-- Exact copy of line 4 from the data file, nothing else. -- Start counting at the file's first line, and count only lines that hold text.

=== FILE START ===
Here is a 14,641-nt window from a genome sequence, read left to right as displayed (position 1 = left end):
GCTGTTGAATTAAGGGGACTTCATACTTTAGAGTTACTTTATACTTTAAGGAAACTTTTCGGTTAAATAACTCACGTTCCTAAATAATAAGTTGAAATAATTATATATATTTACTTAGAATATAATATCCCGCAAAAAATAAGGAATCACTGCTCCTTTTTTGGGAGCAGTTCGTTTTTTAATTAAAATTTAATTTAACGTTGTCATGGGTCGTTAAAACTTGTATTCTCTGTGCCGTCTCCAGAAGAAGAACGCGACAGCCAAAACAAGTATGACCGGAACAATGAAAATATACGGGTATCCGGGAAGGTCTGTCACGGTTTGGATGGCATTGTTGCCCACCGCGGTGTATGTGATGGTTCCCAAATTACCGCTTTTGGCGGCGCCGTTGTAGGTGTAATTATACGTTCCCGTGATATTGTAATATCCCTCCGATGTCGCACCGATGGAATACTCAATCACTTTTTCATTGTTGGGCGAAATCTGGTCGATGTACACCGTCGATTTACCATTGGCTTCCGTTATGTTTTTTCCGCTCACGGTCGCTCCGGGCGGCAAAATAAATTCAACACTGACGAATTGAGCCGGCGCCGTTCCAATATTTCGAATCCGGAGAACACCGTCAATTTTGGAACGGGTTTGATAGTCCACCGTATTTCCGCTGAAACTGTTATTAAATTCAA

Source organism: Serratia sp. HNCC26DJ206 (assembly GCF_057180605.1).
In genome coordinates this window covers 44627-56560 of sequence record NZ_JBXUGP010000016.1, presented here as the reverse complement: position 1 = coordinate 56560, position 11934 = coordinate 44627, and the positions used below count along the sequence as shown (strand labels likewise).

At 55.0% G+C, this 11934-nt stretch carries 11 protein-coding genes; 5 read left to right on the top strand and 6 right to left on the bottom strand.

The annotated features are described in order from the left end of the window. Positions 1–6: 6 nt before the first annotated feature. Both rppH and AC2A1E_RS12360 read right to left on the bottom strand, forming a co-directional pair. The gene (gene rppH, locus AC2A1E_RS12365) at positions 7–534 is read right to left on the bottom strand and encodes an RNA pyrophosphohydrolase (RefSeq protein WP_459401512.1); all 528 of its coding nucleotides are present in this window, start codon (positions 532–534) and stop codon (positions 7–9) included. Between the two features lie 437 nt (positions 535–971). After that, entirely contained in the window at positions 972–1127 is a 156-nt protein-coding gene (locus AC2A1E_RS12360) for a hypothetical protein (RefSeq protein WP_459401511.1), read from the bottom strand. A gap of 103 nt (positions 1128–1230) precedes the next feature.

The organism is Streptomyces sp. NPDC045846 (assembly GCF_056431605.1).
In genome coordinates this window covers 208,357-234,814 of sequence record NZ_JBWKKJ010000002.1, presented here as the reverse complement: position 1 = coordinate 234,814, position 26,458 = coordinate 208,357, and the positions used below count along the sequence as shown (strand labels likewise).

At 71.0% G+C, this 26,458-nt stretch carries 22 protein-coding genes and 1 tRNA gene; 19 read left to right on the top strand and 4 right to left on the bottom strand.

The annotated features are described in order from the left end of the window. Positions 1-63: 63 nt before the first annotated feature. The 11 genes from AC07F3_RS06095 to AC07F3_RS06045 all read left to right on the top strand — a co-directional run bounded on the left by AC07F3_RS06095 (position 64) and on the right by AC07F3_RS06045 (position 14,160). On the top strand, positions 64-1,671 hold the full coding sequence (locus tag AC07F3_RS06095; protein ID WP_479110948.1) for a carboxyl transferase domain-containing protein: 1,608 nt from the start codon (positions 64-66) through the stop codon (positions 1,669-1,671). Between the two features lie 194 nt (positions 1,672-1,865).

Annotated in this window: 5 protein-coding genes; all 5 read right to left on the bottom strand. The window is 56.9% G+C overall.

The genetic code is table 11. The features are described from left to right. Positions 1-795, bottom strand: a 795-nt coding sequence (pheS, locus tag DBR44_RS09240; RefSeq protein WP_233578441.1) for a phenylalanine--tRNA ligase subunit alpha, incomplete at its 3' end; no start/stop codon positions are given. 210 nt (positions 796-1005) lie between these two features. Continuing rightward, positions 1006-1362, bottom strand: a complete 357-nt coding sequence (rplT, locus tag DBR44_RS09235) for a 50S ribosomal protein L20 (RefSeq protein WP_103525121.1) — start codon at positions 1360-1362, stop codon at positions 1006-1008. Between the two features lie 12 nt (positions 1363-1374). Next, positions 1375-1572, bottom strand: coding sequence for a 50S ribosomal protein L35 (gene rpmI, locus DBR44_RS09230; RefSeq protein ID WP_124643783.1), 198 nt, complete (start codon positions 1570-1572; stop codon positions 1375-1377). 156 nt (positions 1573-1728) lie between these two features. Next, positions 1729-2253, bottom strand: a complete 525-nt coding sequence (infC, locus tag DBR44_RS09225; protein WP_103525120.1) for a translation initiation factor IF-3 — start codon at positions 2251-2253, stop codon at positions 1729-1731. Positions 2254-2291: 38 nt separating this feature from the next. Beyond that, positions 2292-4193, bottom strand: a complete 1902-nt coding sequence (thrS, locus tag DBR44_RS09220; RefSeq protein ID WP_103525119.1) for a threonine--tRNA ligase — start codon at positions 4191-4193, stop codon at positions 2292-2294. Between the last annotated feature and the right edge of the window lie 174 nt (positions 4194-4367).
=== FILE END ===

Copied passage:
In genome coordinates this window covers 44627-56560 of sequence record NZ_JBXUGP010000016.1, presented here as the reverse complement: position 1 = coordinate 56560, position 11934 = coordinate 44627, and the positions used below count along the sequence as shown (strand labels likewise).